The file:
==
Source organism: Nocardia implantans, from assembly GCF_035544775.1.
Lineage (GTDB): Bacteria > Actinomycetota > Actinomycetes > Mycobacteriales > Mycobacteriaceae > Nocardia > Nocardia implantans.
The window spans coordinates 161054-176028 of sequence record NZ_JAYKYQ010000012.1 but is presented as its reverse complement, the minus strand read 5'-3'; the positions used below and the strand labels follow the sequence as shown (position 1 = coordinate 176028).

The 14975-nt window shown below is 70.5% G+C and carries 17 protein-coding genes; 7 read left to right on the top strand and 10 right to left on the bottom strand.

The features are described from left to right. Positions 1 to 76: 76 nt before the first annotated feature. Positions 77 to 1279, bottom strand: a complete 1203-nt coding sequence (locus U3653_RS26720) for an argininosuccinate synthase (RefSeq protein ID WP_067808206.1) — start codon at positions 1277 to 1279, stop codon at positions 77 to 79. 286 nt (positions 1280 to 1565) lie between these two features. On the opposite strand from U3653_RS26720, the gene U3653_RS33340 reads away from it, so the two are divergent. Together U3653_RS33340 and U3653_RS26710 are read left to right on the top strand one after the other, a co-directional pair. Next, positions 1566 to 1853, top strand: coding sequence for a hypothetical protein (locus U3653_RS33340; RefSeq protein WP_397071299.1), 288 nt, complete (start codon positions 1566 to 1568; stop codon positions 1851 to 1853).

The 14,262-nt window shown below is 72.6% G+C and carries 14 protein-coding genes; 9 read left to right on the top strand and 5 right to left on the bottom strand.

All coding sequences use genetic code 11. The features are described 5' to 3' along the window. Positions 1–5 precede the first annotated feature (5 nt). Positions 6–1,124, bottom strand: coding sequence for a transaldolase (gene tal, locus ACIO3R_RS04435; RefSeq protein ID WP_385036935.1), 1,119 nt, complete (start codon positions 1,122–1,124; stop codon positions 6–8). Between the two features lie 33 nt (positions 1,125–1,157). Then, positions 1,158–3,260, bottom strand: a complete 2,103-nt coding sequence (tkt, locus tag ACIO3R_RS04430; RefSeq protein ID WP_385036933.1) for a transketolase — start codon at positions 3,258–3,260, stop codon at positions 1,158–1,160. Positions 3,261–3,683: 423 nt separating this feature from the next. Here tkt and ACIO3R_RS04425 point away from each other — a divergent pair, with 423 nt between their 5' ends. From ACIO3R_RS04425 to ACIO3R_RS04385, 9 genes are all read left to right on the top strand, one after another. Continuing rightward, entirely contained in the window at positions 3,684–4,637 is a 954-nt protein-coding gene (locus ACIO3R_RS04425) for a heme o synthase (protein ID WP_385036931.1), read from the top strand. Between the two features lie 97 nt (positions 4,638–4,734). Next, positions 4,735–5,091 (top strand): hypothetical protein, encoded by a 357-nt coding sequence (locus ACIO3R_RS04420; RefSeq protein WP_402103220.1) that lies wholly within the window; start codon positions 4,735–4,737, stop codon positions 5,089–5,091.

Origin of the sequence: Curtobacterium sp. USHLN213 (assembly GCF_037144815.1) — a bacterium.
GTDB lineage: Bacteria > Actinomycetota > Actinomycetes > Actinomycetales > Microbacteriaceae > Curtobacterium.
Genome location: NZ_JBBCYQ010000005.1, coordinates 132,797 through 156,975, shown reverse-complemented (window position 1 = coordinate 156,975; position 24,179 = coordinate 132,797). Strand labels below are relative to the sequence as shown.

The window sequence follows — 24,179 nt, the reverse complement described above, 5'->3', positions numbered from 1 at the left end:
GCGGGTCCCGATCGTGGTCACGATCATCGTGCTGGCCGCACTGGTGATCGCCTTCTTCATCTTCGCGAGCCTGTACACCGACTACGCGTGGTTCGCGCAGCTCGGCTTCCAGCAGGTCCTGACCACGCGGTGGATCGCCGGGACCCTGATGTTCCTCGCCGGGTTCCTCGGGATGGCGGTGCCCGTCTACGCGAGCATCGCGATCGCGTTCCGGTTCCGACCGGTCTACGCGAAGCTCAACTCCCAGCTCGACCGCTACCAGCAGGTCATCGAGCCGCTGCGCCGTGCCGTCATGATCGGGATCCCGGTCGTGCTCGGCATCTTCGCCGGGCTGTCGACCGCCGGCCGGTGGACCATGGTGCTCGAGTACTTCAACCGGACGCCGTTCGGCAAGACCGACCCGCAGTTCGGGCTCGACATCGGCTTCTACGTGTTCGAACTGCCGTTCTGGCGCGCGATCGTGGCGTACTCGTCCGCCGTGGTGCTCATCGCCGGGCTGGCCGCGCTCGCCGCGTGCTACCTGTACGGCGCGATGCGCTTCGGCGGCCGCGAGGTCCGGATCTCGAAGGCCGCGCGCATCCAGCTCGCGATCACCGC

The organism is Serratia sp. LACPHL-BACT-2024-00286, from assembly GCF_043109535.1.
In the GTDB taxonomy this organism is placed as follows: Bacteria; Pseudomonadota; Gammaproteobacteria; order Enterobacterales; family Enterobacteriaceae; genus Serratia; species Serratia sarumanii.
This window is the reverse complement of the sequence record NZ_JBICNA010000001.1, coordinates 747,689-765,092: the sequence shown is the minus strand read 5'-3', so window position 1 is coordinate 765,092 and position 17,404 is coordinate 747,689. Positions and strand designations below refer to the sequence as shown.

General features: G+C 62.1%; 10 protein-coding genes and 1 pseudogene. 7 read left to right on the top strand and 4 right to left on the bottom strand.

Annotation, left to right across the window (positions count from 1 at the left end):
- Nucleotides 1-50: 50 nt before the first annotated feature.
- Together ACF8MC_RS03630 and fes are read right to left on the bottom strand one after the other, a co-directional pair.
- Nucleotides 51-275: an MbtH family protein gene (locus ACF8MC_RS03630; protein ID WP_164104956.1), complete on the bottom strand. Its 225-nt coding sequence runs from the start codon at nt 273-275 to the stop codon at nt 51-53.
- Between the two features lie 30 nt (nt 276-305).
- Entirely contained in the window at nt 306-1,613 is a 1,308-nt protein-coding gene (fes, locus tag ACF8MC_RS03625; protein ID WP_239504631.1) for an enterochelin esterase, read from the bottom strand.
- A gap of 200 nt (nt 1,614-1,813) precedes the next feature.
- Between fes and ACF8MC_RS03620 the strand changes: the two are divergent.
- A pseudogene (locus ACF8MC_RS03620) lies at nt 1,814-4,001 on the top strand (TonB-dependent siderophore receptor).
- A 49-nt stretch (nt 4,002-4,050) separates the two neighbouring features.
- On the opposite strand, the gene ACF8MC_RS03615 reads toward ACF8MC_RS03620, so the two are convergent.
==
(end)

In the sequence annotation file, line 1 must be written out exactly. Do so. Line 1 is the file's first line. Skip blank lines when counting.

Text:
Source organism: Nocardia implantans, from assembly GCF_035544775.1.